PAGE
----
I also think it’s complete nonsense to claim that we need to make a choice between technology and ecological sustainability when it’s the misuse of technology not it’s presence that’s the problem.
I did a paper on the collapse of the Newfoundland cod fishery for college shortly after it happened. It was a needless disaster that eliminated one of the densest biomasses on the planet and ended a 500 year sustainable fishery.
The Canadian government decided that it was time to make big profits off the cod and concentrated the fishery into just a few companies who invested in offshore vessels that could harvest the cod in the their breeding grounds. This was in the late 1970s.
By the mid 1980s the traditional inshore fishermen were reporting a drop in numbers but nothing was done as the DFOs numbers were still strong. What no one was told was that the DFO was getting its data from the industry itself, it wasn’t conducting independent research to verify fish stocks. By the time the problem was realized it was too late to do anything. What the DFO hadn’t factored into it’s conclusions was that the offshore fisheries had been getting progressively more efficient at finding and catching the cod. They had new sonar, high tech location gear including GPS at the end and spotter planes. The boat captains also got very good at knowing where the fish would be. So the industry numbers didn’t drop until the fish stocks were almost gone, the Newfoundland cod is commercially extinct now and hasn’t rebounded in twenty years of protection. From one of the densest biomasses on the planet it’s at such low levels it can’t recover.
Billions of dollars are spent every year subsidizing industrial fishing that has a huge by-catch that is usually dumped back into the oceans dead, up to half the catch.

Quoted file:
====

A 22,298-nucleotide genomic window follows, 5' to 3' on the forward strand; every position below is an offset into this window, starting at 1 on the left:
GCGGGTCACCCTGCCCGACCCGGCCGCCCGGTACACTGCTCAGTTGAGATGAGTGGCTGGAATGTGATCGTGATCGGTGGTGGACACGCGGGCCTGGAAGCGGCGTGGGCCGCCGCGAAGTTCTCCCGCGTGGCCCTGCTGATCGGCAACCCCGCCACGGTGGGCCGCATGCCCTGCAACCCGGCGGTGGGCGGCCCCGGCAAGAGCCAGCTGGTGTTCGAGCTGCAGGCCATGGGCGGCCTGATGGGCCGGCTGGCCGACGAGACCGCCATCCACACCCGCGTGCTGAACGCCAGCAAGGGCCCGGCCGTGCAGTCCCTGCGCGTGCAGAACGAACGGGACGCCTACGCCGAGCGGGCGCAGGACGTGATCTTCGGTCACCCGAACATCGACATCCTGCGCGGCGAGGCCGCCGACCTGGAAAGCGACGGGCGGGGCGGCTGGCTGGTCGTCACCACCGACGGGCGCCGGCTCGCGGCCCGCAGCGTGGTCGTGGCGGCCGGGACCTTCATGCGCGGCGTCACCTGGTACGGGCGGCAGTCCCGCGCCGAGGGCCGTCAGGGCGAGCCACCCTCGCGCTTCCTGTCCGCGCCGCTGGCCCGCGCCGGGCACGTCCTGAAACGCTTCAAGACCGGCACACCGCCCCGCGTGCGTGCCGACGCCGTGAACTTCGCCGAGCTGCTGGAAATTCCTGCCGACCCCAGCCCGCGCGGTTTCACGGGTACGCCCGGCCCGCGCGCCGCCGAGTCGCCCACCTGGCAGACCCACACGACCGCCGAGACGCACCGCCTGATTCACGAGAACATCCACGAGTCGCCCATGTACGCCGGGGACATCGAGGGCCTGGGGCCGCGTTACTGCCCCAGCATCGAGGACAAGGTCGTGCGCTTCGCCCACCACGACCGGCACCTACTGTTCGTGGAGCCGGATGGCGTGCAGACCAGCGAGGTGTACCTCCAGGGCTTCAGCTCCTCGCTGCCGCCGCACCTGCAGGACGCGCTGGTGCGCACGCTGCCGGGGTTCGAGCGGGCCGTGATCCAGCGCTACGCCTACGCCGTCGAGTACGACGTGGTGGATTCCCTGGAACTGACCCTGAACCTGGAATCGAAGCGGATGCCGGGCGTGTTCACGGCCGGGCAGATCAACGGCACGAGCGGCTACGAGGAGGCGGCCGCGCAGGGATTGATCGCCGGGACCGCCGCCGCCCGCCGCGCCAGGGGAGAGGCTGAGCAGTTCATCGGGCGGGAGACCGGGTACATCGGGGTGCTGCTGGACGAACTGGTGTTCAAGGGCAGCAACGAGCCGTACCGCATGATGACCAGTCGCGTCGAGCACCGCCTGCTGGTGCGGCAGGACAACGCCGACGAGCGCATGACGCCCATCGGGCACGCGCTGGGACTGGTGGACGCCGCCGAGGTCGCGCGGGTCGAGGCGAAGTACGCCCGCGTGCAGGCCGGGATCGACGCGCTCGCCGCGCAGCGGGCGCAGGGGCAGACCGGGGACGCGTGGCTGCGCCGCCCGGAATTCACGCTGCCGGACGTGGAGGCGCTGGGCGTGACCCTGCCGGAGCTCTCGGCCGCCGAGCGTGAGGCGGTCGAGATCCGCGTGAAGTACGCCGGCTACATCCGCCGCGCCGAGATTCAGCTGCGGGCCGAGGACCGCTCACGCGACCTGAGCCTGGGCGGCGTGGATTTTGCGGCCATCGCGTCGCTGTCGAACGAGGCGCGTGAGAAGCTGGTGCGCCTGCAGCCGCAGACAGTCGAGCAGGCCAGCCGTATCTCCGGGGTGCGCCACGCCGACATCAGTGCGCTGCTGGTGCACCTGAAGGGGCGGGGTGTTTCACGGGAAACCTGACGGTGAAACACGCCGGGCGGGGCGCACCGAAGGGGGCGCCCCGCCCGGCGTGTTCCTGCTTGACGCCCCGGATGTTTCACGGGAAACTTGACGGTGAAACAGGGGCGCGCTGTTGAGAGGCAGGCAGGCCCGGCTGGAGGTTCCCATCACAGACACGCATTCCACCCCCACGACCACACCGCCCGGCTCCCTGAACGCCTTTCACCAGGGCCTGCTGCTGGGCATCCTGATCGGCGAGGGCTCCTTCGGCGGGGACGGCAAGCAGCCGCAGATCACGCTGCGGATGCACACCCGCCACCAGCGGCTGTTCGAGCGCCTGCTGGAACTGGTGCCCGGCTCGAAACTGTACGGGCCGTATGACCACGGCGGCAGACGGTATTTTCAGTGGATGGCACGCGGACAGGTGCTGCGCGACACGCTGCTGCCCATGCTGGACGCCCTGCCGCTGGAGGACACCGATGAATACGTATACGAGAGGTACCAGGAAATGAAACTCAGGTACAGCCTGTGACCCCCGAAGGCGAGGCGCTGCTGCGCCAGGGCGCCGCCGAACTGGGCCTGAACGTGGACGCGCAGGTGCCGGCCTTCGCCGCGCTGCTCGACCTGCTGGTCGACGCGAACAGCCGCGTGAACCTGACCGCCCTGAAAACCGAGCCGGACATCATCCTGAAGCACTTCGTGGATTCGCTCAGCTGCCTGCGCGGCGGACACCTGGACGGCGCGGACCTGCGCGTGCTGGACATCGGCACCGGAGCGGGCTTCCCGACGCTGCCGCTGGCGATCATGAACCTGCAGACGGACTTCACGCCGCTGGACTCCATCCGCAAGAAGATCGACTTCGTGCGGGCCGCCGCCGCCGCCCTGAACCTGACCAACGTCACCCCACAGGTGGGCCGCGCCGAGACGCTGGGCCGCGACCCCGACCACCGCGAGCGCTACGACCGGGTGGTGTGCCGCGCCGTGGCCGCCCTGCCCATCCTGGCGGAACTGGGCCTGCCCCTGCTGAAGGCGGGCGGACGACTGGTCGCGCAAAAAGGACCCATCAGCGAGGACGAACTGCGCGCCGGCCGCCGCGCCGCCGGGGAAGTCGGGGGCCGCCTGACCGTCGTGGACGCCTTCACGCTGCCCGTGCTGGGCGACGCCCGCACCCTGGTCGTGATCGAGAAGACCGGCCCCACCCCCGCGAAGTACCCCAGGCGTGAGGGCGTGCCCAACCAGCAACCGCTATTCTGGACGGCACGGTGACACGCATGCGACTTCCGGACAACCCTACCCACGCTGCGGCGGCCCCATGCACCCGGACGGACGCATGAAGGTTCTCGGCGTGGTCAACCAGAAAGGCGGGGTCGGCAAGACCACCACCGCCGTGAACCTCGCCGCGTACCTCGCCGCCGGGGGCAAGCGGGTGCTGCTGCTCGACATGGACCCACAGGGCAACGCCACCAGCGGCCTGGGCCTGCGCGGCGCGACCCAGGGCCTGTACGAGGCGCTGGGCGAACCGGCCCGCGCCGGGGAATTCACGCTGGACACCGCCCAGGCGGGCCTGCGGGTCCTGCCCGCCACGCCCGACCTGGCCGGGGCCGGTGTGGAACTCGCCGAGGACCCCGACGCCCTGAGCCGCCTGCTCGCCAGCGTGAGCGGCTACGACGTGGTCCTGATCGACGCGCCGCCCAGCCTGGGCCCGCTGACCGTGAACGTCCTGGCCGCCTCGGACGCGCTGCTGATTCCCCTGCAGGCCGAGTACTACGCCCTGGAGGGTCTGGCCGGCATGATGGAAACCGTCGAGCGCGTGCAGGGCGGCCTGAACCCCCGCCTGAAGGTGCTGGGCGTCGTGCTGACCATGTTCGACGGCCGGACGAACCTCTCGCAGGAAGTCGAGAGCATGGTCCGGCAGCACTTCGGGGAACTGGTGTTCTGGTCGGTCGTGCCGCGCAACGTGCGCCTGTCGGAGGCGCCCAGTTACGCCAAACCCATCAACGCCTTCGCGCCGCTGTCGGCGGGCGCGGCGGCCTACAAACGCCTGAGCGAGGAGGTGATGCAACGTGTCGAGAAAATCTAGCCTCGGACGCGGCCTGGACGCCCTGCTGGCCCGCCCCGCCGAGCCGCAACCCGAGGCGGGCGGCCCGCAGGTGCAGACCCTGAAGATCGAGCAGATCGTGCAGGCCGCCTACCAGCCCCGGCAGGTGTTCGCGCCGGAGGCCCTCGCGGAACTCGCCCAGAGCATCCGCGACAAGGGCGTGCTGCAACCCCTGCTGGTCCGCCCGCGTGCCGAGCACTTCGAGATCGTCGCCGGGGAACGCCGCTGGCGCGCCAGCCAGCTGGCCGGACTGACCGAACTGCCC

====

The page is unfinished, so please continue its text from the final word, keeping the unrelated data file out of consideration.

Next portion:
We’re to the point where over fishing threatens many important species.
Faced with the collapse of large-fish populations, commercial fleets are going deeper in the ocean and father down the food chain for viable catches. This so-called "fishing down" is triggering a chain reaction that is upsetting the ancient and delicate balance of the sea's biologic system.
A study of catch data published in 2006 in the journal Science grimly predicted that if fishing rates continue apace, all the world's fisheries will have collapsed by the year 2048.
So don't tell me this is about technological advancement over ecological responsibility when the root problem is usually a very limited corporate interest driving policy that is highly destructive against the both the long and short term interests of the public.
It's also ridiculous to claim that the energy sector is a driving force in advanced technology when we're effectively still stuck in the age of steam for most of our power.
The real doomsayers are claiming nuclear power is too dangerous when coal power produces far more radioactive pollution than nuclear power ever did, including the major accidents.
The result: estimated radiation doses ingested by people living near the coal plants were equal to or higher than doses for people living around the nuclear facilities. At one extreme, the scientists estimated fly ash radiation in individuals' bones at around 18 millirems (thousandths of a rem, a unit for measuring doses of ionizing radiation) a year. Doses for the two nuclear plants, by contrast, ranged from between three and six millirems for the same period. And when all food was grown in the area, radiation doses were 50 to 200 percent higher around the coal plants.
So while we get bizarre claims about Fukushima possibly contaminating the entire Pacific Ocean, the reality is that the accident there released only about 1/4 of the radiation that a typical coal power plant does in one year.
And how about developing molten salt reactors that can't melt down and use almost 99% of the input fuel instead of spending billions to dig up Northern Alberta and frack the hell out of the entire continent. Nuclear power is the densest fuel available, the entire globe could be run for a year on fissile mattrial equal to the amount of coal, oil and gas that is extracted in a few minutes.
I could go on, but what's the point in a world where most people seem effectively brain dead.